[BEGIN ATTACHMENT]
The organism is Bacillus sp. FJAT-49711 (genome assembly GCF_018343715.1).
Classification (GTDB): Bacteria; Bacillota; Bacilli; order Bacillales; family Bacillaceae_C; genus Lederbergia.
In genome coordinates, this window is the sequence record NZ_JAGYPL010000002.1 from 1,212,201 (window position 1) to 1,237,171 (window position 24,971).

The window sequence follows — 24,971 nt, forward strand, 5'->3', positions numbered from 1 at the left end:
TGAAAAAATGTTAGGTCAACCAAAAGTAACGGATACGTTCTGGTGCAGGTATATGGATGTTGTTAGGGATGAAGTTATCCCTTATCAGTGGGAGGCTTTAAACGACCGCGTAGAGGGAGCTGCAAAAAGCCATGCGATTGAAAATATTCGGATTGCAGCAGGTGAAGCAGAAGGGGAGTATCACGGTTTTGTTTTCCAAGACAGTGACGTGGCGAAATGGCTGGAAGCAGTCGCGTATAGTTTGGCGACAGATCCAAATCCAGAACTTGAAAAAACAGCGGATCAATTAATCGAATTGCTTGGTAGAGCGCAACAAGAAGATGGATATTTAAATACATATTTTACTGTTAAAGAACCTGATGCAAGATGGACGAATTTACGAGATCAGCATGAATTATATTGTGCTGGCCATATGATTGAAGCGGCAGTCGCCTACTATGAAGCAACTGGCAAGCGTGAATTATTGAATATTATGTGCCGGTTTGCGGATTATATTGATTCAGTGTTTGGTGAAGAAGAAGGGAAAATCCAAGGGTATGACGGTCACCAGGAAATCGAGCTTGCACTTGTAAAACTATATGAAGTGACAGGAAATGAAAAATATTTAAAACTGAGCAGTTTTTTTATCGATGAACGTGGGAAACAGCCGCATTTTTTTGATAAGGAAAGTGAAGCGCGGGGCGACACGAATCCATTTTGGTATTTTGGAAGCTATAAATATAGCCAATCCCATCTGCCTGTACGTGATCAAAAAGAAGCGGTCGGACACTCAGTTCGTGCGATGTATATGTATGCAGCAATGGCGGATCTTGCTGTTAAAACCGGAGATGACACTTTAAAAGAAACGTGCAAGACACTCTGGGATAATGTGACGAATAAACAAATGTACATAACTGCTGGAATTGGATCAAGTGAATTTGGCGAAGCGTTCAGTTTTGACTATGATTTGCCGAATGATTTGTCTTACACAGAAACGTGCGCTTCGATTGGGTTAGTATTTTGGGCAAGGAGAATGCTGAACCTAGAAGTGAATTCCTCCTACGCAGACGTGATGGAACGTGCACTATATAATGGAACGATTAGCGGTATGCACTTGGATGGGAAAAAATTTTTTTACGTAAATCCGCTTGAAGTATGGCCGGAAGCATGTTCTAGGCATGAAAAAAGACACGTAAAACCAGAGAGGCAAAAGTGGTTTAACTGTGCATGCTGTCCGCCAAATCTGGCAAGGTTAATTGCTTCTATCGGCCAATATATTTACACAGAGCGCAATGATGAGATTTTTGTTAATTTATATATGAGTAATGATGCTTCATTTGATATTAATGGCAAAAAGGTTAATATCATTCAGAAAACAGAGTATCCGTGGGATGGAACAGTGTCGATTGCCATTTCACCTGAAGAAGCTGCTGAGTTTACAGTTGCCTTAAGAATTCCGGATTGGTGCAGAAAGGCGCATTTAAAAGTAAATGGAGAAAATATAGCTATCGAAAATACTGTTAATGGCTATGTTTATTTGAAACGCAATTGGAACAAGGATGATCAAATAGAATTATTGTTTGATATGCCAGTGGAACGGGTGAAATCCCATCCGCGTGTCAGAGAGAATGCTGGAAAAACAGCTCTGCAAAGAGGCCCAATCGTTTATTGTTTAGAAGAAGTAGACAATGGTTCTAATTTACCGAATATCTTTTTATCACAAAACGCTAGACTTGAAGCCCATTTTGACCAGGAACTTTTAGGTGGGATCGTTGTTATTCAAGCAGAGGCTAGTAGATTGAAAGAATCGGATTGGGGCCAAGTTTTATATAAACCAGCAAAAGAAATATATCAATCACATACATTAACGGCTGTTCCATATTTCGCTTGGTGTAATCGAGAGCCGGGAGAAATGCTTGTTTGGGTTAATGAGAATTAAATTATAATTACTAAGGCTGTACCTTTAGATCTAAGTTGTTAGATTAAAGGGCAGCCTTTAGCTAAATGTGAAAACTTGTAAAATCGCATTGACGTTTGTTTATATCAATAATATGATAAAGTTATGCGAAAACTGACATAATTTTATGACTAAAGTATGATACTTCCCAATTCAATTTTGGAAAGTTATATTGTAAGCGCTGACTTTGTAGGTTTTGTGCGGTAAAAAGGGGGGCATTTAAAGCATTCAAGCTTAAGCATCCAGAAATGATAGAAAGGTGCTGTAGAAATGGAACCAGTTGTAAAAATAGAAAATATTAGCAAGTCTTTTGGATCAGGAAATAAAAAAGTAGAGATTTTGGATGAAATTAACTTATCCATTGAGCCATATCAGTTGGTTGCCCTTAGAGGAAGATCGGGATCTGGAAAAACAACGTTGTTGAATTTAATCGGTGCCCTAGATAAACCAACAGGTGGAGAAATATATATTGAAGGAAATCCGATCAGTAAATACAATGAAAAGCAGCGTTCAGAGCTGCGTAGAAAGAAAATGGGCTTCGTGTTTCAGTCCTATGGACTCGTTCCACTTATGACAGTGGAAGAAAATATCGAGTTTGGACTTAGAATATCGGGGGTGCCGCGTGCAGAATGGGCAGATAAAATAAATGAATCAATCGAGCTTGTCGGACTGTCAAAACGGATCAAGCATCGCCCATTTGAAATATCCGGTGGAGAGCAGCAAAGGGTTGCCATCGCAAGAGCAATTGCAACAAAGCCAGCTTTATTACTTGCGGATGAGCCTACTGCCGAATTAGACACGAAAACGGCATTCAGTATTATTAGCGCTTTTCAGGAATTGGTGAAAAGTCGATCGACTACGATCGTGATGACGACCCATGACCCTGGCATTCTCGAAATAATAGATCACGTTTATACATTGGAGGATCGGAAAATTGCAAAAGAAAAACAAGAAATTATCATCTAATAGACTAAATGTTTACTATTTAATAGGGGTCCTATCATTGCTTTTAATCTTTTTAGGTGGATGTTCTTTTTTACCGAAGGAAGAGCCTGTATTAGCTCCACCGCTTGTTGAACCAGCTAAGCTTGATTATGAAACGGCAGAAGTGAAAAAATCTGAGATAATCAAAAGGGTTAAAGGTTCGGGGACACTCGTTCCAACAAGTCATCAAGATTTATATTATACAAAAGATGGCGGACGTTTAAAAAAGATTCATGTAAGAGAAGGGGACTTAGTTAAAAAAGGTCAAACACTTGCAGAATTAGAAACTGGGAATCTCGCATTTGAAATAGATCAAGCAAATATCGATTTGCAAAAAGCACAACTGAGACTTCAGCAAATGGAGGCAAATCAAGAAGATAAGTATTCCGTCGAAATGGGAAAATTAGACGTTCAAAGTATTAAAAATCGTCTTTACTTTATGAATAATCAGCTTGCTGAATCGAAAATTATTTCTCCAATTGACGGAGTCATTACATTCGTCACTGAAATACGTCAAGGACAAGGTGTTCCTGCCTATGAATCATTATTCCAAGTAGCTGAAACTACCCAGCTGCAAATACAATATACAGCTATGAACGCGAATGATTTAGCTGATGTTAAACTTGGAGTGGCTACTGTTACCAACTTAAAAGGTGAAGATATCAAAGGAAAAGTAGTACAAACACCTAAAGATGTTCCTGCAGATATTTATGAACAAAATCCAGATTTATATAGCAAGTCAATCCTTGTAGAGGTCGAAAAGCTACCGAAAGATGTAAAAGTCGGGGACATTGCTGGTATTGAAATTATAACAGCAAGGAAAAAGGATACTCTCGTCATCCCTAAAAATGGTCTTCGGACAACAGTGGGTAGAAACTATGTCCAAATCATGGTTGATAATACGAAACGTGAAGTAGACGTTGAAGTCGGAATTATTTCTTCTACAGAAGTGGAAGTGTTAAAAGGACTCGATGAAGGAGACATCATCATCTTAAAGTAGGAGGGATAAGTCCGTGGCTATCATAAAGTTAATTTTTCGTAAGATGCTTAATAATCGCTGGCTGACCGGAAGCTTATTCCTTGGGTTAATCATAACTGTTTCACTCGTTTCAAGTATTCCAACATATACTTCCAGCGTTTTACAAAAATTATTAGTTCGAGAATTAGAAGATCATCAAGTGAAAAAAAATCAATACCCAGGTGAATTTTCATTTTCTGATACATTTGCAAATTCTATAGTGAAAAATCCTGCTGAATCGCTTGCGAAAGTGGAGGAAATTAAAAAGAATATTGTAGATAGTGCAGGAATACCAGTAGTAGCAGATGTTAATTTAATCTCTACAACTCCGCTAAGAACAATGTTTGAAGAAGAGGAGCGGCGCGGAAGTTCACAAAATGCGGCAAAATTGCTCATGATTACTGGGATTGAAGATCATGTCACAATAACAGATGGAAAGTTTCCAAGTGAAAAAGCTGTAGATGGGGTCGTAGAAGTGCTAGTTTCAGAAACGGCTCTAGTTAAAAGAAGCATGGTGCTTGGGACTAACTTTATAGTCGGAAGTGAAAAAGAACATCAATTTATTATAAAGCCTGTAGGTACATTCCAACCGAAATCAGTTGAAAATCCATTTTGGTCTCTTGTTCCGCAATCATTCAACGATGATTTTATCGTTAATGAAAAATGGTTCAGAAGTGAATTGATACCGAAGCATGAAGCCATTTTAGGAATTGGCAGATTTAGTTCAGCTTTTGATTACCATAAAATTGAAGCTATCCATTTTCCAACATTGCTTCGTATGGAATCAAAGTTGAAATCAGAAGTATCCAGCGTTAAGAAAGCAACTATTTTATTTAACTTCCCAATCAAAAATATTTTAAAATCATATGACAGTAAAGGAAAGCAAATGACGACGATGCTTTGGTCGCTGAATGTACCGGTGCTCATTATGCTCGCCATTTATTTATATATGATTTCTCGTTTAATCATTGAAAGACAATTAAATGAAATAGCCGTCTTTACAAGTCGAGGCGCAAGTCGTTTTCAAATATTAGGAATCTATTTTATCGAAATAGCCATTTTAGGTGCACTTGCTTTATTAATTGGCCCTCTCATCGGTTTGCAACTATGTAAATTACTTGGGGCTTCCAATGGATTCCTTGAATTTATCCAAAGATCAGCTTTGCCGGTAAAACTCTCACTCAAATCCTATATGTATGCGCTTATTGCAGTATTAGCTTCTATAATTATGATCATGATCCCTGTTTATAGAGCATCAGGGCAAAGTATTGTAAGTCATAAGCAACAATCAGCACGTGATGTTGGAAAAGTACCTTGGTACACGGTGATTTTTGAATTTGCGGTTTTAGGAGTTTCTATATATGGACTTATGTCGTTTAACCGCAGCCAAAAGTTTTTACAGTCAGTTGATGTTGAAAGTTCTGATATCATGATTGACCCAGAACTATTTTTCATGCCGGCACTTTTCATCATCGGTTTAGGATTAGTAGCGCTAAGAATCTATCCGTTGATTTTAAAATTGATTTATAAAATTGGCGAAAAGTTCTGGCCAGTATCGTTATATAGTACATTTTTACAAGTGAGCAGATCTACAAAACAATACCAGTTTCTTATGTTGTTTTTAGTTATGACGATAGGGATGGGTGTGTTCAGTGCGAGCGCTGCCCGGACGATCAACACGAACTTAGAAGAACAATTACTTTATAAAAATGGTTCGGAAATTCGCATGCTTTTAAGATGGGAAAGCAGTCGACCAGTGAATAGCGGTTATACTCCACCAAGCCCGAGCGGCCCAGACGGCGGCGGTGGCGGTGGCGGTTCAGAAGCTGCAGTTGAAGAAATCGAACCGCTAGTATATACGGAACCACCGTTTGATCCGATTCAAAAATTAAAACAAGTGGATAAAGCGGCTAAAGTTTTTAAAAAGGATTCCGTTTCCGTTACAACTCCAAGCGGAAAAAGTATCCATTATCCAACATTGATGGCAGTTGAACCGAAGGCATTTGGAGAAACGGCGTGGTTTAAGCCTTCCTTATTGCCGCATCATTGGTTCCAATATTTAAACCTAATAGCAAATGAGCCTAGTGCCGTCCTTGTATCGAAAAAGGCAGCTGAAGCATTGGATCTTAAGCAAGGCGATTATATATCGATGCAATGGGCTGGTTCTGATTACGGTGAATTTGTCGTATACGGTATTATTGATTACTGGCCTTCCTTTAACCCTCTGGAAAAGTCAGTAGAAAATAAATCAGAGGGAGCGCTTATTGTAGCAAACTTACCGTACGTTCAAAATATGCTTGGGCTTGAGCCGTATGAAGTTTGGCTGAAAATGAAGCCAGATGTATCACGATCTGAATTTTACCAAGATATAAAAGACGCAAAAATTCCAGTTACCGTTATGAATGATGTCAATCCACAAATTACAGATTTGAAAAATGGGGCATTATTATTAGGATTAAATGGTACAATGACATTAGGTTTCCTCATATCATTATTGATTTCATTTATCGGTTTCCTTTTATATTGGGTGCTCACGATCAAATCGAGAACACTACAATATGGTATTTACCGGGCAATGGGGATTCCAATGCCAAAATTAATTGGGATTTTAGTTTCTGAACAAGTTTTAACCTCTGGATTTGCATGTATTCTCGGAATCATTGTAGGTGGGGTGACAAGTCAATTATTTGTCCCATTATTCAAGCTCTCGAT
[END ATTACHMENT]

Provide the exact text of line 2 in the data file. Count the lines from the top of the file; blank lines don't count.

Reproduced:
Classification (GTDB): Bacteria; Bacillota; Bacilli; order Bacillales; family Bacillaceae_C; genus Lederbergia.